La Havre – the name itself means “harbor” or “port” and if that is any indication to to the importance of this city, you’ll understand that its a gateway to much of France including Paris. WWII aficionados will appreciate the history of this city. Although most of the town has been re-built after being completely destroyed during WWII, you can still find a couple of treasures that survived the bombings and occupation.
I decided to explore the town by foot, so as not to miss anything and to get up close and personal with this city on the Northern coast of France.
Founded by King Francis I of France in 1517, Le Havre became a major port of France due to its proximity to the coast. This location would also be important during major battles in WWII as the Germans captured it in 1940, and liberated by the allies on September 12, 1944 after being almost completely destroyed.
Walking into town from the cruise port, I cross a good sized bridge which leads to a large open square. I notice that the architecture seems a but more modern. This is due to the fact that Le Havre was rebuilt after WWII. This particular square was designed by Brazilian architect Oscar Niemeyer and features a large, unsightly building known as the yogurt pot, or Le Volcan, the Volcano. It serves as a theater and meeting spot for locals. This large square is nestled next to a beautiful open green space lined with flowers and flags. I discover this to be the square housing Hotel De Ville, featuring many WWII monuments.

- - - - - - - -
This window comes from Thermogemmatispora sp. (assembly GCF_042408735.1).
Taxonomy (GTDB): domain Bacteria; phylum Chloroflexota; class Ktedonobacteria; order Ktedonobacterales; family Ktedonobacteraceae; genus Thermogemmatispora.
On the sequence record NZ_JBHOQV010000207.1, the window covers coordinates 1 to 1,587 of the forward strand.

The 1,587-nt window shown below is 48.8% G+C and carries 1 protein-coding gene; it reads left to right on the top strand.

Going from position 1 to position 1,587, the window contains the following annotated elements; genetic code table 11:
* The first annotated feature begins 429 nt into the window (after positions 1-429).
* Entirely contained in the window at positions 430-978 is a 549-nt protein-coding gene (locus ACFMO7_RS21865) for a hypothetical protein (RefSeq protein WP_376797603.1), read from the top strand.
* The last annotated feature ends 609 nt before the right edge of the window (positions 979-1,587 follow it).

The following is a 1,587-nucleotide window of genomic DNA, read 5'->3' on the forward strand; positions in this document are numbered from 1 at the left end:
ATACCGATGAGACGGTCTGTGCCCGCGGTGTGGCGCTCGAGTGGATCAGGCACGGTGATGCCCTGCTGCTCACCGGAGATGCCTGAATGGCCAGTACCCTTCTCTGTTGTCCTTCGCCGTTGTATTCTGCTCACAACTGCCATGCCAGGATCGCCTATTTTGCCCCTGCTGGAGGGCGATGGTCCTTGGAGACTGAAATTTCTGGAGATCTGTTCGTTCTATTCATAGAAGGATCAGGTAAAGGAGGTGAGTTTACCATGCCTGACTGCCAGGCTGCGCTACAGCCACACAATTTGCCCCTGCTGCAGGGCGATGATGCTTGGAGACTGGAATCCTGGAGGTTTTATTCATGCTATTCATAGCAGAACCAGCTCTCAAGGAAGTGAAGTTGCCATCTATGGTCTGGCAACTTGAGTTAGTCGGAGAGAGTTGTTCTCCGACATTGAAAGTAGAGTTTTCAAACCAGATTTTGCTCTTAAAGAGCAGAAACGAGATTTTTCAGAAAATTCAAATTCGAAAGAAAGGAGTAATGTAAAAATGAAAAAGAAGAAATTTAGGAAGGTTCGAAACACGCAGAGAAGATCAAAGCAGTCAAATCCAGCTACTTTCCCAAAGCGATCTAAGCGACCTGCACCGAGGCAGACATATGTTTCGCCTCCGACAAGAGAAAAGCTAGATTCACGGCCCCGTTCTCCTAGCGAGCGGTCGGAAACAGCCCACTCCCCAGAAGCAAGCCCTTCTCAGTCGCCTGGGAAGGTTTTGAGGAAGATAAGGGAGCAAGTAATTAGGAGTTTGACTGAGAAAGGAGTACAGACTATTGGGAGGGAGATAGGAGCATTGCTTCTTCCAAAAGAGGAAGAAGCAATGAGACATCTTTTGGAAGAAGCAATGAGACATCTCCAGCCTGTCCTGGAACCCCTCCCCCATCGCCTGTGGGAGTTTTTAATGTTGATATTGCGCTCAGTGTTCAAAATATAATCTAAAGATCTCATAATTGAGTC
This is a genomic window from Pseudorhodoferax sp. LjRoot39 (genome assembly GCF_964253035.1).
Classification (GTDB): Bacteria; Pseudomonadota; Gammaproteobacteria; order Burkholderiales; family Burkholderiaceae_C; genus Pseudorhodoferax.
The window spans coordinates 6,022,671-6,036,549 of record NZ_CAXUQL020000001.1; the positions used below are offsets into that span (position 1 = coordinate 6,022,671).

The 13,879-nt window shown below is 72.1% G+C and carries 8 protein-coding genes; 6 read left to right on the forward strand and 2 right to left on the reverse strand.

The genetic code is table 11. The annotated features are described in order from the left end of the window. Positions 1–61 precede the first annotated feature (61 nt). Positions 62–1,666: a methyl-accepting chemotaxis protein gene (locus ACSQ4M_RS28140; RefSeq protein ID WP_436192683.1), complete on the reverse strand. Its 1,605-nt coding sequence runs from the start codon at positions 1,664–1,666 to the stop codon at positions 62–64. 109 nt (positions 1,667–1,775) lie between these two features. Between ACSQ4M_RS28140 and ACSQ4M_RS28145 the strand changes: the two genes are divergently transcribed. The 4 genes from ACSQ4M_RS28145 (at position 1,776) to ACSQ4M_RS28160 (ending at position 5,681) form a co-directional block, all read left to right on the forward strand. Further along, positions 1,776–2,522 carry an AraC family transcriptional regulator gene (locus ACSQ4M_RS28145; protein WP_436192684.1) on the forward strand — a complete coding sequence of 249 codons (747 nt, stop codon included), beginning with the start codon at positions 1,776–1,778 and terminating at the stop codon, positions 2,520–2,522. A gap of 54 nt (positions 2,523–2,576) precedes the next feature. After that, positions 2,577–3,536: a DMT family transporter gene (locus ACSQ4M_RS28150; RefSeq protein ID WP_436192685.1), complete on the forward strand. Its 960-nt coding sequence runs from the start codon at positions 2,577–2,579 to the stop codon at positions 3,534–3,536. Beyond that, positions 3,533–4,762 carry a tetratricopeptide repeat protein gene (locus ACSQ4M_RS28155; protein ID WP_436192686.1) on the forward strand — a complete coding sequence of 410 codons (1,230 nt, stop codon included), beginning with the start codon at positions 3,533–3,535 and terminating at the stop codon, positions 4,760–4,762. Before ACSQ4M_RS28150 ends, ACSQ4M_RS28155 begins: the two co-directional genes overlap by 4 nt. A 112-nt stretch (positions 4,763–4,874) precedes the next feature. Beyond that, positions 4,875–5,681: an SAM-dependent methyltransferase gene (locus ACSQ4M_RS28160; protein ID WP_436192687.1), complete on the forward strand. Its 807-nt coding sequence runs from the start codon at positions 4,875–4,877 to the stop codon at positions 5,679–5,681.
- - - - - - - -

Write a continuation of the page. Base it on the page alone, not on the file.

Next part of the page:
Moving on and venturing into the town centre, French charm becomes a bit more evident as the buildings and streets meander and twist their way around until I happen upon an old church. The Church of St Vincent de Paul was built between 1849 and 1860 and for the most part survived the bombing of the war. The church is a nice contrast to the rather bleak, brick buildings of the neighborhood and I keep walking, searching for more interesting relics.
As I wander around with no particular plan, the town which has swallowed me finally spits me out at the seaside. As I make my way toward the shore, I see that it is lined with a beautiful promenade featuring walking trails and green space. As I get to the beach, I notice something very peculiar. The beach is made up of almost entirely stones and rocks!?! As far as I could see, nothing but rocks. This was very interesting, however, I didn’t stay too long on the beach because it was a rather cold and windy afternoon.
I decided to head back toward the cruise port, back through the town, along the shoreline and into the city centre until I found myself at the most magnificent site in Le Havre. The Le Havre Cathedral, which was built in the 16th century. Thankfully, this church is still standing after the WWII destruction of Le Havre. One of the very few structures to remain standing. The bell tower is dated to about 1520! You can admire this more when you know that it is a UNESCO World Heritage site.